ESG literacy, akin to financial literacy, should be a fundamental requirement for board members. Additionally, as technology like AI becomes increasingly significant, AI literacy will also become essential. In our INSEAD cohort (IDP 29), we’ve fostered a close-knit community. Regular meetings every two weeks allow us to share insights, best practices, and even failures. This collaborative approach ensures that each member stays updated and continually improves.

Continuous education is particularly crucial in the realm of ESG. Given its complexity and evolution, one never truly finishes learning. Engaging with peers and staying abreast of developments ensures that fundamental skills are consistently honed.

Returning to the question about chairing boards, a simple yet effective strategy is to prioritize ESG on the agenda. It’s imperative that ESG principles are deeply understood and integrated into every aspect of board and management decision-making.

As a chair, personal commitment to continuous improvement is vital. For instance, I chair three nomination and compensation committees, emphasizing the importance of ongoing education through these committees’ agendas. Additionally, being involved in two audit committees ensures that ESG reporting is meticulously overseen. However, it’s crucial to remember that execution is just one aspect—cultivating a culture shift towards ESG is equally essential.

In essence, like many endeavours in life, the energy invested in ESG initiatives yields growth. It requires a mindset shift and the dedication of at least one committed individual on the board to champion this cause. Mere box-ticking won’t suffice; what’s needed is a genuine commitment to play by the rules and sometimes a cultural transformation. .

Looking forward, what will be the biggest ESG-related challenges for non-executive boards, and what can companies do to address them?

When considering the most significant risks from a board perspective, three critical areas come to mind, based on my experience overseeing major companies:

  • 1. Environmental Risk Management: Especially when operating internationally, the challenges posed by environmental concerns loom large. Effectively addressing these issues is paramount to our operations.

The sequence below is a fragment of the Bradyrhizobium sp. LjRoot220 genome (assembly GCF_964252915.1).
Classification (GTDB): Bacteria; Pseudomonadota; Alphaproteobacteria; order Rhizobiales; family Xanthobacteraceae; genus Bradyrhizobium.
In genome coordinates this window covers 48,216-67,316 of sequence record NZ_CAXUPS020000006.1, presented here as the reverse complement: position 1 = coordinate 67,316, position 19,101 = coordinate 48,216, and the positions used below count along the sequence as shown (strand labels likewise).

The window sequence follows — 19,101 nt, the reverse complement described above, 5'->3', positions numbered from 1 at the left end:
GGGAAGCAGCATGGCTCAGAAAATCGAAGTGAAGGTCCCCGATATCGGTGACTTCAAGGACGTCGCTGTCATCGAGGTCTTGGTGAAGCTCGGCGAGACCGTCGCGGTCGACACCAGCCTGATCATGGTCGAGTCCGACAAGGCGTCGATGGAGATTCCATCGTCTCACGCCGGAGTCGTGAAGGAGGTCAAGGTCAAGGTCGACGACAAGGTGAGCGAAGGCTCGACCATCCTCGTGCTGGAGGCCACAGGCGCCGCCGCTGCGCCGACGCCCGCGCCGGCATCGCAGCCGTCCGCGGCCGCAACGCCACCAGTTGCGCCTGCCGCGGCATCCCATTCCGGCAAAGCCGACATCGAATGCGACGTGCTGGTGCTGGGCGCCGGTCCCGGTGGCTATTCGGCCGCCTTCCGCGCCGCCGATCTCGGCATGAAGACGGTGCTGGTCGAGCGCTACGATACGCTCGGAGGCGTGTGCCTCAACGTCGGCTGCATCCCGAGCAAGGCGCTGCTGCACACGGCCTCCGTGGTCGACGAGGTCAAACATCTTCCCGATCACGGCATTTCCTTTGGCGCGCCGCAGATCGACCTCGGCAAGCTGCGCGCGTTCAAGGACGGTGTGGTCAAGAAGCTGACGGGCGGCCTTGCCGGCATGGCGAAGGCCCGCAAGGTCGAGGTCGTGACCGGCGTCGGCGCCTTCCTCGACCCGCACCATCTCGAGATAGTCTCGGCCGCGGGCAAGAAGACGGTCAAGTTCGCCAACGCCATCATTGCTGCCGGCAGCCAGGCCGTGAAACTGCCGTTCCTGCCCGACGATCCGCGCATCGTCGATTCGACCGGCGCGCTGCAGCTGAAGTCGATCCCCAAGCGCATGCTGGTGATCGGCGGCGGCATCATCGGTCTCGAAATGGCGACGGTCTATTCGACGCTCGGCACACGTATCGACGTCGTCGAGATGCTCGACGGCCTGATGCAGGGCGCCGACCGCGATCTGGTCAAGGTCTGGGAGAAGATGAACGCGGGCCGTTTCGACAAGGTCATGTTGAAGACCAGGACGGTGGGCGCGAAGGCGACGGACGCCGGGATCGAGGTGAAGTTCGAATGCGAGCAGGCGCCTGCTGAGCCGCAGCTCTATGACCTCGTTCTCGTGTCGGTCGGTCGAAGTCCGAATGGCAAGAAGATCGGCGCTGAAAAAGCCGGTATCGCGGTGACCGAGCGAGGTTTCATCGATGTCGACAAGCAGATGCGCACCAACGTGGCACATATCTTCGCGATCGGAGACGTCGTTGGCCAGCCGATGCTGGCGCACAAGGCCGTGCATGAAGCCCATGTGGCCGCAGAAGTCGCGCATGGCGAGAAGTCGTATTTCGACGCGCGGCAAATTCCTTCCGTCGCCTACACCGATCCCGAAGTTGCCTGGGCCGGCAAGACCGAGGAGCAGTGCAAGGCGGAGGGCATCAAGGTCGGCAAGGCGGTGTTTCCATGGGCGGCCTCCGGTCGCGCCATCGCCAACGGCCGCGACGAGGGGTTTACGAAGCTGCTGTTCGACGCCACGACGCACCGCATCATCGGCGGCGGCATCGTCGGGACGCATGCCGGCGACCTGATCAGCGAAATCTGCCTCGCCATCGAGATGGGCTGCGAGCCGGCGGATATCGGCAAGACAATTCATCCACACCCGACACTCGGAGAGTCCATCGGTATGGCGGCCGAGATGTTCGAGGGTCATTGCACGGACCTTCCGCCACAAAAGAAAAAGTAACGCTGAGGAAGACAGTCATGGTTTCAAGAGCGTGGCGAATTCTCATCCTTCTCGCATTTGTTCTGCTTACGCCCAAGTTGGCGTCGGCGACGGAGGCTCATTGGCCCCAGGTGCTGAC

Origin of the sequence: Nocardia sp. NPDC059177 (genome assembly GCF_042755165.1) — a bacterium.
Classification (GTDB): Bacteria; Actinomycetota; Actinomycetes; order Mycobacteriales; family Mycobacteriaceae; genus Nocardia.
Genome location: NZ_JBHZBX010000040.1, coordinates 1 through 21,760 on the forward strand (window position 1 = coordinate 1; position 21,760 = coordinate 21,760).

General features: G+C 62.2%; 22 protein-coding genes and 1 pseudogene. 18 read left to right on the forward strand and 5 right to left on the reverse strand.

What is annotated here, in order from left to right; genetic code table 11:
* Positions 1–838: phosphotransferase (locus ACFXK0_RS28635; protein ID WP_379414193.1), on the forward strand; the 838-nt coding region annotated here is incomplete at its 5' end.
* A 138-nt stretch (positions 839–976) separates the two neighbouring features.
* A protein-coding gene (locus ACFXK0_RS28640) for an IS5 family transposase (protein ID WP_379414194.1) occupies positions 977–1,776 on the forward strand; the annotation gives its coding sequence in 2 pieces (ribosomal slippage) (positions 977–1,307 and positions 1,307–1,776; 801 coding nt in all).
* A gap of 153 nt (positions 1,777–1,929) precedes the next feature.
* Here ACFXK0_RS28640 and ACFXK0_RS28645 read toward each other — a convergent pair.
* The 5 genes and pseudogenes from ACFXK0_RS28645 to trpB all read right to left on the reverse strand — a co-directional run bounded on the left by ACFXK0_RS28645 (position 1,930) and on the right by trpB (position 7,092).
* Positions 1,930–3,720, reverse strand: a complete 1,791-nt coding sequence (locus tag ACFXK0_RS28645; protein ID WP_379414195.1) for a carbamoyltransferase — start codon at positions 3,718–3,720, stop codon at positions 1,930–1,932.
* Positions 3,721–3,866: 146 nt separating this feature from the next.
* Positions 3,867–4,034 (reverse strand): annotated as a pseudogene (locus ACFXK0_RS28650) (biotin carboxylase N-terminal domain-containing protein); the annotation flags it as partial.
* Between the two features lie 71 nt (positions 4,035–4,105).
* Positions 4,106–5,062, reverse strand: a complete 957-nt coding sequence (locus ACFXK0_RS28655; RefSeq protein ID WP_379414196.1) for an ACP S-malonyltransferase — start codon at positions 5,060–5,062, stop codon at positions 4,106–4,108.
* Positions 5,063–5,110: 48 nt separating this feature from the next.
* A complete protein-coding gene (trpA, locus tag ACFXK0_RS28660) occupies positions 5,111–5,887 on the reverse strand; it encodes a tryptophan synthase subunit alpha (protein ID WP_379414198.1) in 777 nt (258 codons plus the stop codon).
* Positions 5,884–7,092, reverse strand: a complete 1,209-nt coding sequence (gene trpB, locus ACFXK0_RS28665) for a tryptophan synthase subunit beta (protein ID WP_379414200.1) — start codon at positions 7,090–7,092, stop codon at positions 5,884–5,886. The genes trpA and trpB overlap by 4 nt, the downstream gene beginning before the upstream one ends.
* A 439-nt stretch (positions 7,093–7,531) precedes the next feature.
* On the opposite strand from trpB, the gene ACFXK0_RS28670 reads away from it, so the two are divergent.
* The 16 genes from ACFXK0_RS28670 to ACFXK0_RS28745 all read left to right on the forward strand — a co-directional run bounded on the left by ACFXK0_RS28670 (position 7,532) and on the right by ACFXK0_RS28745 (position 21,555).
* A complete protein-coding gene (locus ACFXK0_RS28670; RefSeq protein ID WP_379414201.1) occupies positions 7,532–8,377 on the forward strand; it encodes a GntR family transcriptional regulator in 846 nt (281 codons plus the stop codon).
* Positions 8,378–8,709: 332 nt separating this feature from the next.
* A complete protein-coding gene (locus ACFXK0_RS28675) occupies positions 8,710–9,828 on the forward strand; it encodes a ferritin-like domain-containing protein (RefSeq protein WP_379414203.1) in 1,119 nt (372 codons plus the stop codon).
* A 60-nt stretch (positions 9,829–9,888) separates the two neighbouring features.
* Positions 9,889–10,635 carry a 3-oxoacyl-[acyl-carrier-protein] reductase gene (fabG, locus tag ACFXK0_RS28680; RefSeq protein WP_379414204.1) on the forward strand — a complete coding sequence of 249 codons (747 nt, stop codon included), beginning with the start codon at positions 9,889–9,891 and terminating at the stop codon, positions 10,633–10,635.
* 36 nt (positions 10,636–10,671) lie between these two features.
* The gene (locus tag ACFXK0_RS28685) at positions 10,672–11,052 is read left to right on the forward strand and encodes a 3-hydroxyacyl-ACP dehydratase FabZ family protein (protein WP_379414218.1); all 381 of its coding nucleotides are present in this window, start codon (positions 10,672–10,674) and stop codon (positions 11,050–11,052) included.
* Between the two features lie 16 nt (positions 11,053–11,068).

• 2. Social Responsibility Assurance: The landscape of social responsibility evolves rapidly, with geopolitical shifts and societal changes. Remaining vigilant and responsive to these changes is essential to upholding our commitments.
  • 3. Governance Oversight: While governance may seem straightforward, the reality is that boards often face challenges in critically assessing their own practices. Vigilance in governance starts at the top and requires continuous evaluation.

In today’s business environment, companies must navigate a myriad of regulations and expectations related to sustainability, diversity, inclusion, ethics, and transparency. The breadth of these considerations is vast and requires constant attention.

ESG serves as a tool to achieve and be held accountable for sustainability, a goal that transcends generations. Cultivating a sustainability mindset among decision-makers and influencers within the organization is crucial. They need not hold formal positions of authority but should influence and advocate for responsible and sustainable practices, recognizing our duty to stakeholders present and future.

I consider myself fortunate to collaborate with CEOs who recognize ESG as not just a moral imperative but also a sound business strategy. Their leadership underscores the potential for ESG initiatives to yield returns on investment and drive growth.

Indeed, sustainability presents not only a responsibility but also an opportunity for innovation. Across industries, including our endeavours at Beyond Gravity, in insurance, and banking, we explore how sustainability can catalyse the development of new products, services, markets, and revenue streams. We leverage sustainability to chart a course towards success and resilience.

The interviewer: 

Dr. Pamela Ravasio, Shirahime

Dr. Pamela Ravasio is the founder and managing director of Shirahime Advisory, a Corporate Development & Responsibility Governance boutique consultancy. She serves as fractional Chief Sustainability Officer for companies and advises boards on ESG and governance. With a background in roles like Global Stakeholder Manager, she played a key role in making the European outdoor industry a leader in future-proofing.
She currently is a member of INSEAD’s International Directors Network.